This particular veterinarian (who again, may I stress agreed upon me fostering these kittens to assume all veterinary/medical care for them) looked over the scared, miserable looking kitten only to reply to my infection discovery with, “we feel that since this kitten is simply a stray, it is financially irresponsible for us to remove that eyeball and with his bloodwork indicating an infection we also do not feel it best to neuter him either…”
Friends believe me when I tell you that as he was explaining that since this was “no one’s cat” and simply a “stray” that his clinic refused to care for the clearly obvious issue — something they had agreed they would do upon my acceptance to foster these two kittens — I saw RED.
At that point I had decided that this sad, sorry looking little black kitten was going to be MY KITTEN. It did not matter to me that he did not want to play or be affectionate. It did not matter to me that he hid most of the time and the only time I was able to corral him out from under the bed was when my husband and I played “defense” with a yard stick and a broom handle and gently coaxed him out from his hiding spot while the other prepared to grab him — all that mattered was that he was now SOMEONES’S CAT and would never have to worry again about where his next meal came from or if he would receive quality medical care or the fact he could no longer be written off as “simply a stray”. Bart was now MY cat and my newest addition to the ragtag band of misfits I had at home to love and care for.
[Needless to say Bart NEVER, EVER went back to the above mentioned veterinary clinic]
Eventually, EVENTUALLY Bart was able to get neutered (his hernia repaired while they neutered him) and his left eye removed (or the tattered remains of his left eye) and after a long, long road (with said veterinarian who removed his left eye “accidentally” leaving in his eye socket a piece of gauze and suture material so that eventually had to be corrected) he is now a happy, healthy, sweet, affectionate, ornery kitten who put his rough and rocky start to life behind him only to see better, loving and snack filled days ahead of him.
Bart was a “broken” black kitten with no type of personality or affection thus he was simply written off as just another stray, another hopeless and worthless cause but all he needed was for someone to be HIS advocate. For someone to not give up on him and to be soft spoken, compassionate, patient and kind with him. In time (and thousands of snackies later…) Bart realized that my husband and I were “OK people” and truly cared for his health and well-being. Bart then began to come up for cuddle time- with zero regards to personal space he would climb on top of your chest while you were in bed and sandwich his sweet little face against yours as he purred the most audible, soothing, sweet and satisfying purr one has ever heard before.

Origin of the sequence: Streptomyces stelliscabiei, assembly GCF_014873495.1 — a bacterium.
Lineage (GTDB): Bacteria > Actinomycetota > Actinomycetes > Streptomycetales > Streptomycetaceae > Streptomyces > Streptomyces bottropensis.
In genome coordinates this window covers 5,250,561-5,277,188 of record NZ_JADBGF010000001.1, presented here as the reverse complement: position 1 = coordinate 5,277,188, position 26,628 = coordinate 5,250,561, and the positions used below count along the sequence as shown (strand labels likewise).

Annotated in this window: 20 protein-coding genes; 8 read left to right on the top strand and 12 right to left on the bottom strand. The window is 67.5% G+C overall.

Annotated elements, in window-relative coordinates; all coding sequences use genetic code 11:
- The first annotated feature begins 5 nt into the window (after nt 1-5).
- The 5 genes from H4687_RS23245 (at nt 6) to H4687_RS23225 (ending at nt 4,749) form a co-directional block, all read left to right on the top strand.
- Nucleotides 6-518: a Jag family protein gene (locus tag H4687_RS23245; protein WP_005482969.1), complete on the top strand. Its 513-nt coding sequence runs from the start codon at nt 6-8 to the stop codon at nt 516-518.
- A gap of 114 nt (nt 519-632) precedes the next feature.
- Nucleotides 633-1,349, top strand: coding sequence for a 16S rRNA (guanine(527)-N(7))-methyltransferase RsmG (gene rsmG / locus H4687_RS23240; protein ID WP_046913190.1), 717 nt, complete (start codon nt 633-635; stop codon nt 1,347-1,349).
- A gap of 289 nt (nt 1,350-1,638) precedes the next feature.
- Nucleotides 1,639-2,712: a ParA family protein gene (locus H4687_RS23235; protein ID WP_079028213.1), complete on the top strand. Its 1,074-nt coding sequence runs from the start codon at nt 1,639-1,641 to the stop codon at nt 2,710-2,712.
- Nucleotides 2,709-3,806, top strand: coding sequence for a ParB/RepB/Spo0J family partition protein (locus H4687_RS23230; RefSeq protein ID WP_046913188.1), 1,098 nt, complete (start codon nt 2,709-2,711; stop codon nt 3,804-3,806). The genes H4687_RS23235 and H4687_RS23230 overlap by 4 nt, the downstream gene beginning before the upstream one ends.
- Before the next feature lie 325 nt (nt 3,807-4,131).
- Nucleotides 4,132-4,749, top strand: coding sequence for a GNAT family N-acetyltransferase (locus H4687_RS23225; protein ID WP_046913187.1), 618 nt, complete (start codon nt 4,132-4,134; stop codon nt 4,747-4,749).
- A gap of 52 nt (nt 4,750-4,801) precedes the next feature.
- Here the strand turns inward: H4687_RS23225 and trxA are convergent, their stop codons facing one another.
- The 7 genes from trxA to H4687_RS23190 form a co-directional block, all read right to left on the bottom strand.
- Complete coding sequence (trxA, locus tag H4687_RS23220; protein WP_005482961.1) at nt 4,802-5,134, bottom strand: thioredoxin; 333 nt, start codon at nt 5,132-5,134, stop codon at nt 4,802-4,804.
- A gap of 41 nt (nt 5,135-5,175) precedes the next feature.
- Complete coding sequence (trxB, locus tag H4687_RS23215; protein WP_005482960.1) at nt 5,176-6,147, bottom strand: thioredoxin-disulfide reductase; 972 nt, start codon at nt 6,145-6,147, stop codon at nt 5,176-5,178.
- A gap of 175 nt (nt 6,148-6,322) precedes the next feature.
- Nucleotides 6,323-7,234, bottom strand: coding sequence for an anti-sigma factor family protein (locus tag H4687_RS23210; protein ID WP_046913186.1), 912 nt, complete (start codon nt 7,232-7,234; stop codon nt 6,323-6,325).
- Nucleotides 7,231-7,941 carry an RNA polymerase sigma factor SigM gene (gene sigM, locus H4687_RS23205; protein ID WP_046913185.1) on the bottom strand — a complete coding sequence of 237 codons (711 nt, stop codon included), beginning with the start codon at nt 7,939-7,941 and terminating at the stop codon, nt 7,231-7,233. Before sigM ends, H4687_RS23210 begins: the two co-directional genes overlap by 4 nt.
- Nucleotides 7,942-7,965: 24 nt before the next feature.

Bart has no idea that he is part of the “handicat” duo I affectionately rave about to anyone who will listen, in fact Bart is no different than my other cats living at home with us – he eats and drinks without issue, he runs and plays and has “question marks” (where his tail curls up into what looks like a question mark — this is how my husband and I know he is going to be the most playful/ornery) and I really believe he has NO clue that he should have two eyes instead of simply one (due to the severe URI he had suffered that caused his left eye to rupture but also left severe scar tissue covering his right eyeball. The veterinarian he see’s now and LOVES believes that Bart can see a little bit though how clearly he can see is up for debate).
Bart is part of the inspiration for “Bifford for President” because for as many adversities as Bifford has endured in his life Bart has battled just as many (if not more) and he is only four years old (Bifford is ten years old) and despite (at the time) not being “anyone’s cat” and “just a stray” he was still entitled to the SAME quality of care and standards of a cat who was not a stray and had a home. Bart is a living being worthy of good quality care and a good quality life. Between both of my “handicats” I had work to do as far as education & advocacy went (sadly enough most of my work focuses on veterinary clinics/staff that seem misinformed or upholding the stigma that surrounds these sweet babies).